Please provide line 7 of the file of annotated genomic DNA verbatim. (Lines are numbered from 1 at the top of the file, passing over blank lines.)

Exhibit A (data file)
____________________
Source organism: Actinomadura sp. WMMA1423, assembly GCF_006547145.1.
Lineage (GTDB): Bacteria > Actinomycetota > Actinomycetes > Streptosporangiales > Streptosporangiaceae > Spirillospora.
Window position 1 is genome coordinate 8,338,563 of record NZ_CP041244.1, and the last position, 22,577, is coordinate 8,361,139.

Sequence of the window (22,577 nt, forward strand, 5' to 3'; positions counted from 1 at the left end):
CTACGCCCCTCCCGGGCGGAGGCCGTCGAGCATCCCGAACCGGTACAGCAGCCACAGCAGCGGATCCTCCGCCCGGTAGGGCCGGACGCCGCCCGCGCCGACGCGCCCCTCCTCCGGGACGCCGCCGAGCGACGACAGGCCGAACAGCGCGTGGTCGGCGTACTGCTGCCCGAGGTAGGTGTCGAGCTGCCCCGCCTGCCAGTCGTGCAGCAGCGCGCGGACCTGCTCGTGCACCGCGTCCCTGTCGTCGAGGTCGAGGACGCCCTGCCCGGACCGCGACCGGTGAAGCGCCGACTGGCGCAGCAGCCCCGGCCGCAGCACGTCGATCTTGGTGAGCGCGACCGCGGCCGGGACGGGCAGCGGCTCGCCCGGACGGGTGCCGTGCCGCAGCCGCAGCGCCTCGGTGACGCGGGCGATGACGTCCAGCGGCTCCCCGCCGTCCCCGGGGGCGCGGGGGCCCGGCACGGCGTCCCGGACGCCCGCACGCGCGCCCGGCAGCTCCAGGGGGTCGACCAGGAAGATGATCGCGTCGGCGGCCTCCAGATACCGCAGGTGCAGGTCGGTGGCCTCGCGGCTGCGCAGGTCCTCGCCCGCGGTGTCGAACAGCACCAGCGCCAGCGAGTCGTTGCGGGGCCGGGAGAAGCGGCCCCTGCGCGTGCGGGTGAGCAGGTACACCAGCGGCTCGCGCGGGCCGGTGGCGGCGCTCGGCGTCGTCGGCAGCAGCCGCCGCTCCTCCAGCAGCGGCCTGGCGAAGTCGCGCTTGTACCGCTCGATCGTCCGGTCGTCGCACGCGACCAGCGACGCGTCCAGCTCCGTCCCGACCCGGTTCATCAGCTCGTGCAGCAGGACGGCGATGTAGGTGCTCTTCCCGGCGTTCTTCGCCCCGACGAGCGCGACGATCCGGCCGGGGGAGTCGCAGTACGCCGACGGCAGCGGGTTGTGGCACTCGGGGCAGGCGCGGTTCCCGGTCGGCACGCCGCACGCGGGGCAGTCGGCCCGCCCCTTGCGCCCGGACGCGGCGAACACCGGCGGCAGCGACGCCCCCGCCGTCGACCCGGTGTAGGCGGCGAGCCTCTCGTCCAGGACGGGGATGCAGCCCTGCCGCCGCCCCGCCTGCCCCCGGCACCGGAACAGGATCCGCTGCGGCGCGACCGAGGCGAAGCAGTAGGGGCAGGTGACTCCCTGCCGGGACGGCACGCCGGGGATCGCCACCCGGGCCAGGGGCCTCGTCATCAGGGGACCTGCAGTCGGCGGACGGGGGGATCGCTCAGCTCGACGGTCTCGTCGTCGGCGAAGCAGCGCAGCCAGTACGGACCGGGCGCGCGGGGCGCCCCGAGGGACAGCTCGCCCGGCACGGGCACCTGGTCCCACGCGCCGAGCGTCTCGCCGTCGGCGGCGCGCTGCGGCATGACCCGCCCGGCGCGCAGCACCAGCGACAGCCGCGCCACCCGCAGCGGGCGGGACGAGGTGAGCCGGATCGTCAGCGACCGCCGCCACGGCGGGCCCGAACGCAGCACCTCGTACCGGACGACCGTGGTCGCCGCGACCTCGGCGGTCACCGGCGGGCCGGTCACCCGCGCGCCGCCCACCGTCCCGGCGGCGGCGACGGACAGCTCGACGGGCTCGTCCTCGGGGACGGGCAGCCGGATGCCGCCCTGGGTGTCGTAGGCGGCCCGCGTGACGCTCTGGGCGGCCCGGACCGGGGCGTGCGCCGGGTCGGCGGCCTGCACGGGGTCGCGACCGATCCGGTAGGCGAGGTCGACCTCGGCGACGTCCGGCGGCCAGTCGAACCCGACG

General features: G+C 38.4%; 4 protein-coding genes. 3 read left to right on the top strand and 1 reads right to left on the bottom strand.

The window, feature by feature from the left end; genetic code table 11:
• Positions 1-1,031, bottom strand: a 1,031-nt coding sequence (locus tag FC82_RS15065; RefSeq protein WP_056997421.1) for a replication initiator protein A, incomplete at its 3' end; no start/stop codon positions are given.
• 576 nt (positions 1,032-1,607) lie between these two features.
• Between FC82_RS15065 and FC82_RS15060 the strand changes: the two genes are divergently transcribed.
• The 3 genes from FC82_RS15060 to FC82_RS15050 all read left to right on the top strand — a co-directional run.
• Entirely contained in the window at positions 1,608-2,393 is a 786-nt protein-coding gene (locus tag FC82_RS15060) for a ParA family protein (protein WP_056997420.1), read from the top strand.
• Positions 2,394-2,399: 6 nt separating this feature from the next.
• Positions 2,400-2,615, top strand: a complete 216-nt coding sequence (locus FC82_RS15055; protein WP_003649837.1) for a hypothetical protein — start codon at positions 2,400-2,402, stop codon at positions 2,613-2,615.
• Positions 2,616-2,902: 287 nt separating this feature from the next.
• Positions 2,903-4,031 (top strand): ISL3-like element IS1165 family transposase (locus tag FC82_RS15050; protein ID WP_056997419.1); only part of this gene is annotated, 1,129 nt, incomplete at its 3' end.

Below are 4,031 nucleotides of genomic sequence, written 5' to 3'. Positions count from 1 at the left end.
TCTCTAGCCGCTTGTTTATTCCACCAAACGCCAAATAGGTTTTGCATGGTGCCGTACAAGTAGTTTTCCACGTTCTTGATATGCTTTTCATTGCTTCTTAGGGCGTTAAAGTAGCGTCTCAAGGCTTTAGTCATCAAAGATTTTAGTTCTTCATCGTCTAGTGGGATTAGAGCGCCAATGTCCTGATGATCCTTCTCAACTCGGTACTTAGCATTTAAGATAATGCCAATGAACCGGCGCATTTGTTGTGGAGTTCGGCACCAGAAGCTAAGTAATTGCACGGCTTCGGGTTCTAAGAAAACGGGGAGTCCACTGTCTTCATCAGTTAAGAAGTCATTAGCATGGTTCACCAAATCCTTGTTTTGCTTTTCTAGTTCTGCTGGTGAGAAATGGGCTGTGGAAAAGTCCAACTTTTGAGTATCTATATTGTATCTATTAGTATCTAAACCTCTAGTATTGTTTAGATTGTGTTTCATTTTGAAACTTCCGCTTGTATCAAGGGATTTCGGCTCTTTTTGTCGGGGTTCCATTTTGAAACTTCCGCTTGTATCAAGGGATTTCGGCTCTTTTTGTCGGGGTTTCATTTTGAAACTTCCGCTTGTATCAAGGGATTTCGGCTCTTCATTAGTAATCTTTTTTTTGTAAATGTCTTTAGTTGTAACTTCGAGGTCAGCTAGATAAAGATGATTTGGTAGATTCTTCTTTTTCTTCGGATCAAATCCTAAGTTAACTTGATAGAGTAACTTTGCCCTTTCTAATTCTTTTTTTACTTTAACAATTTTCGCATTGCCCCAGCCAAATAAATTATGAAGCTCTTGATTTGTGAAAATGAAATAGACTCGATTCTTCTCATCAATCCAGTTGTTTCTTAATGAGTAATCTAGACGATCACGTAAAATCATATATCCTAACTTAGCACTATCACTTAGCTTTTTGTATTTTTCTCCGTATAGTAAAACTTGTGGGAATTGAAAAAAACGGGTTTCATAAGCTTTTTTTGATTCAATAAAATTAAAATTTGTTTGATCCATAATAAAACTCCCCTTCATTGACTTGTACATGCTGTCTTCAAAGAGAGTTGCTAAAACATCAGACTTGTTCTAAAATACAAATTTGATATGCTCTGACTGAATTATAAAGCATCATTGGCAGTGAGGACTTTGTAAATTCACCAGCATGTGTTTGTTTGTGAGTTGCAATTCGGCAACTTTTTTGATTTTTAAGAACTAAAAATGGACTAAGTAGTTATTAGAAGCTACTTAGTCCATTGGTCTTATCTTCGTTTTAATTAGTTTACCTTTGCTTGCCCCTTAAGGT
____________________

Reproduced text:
The window, feature by feature from the left end; genetic code table 11: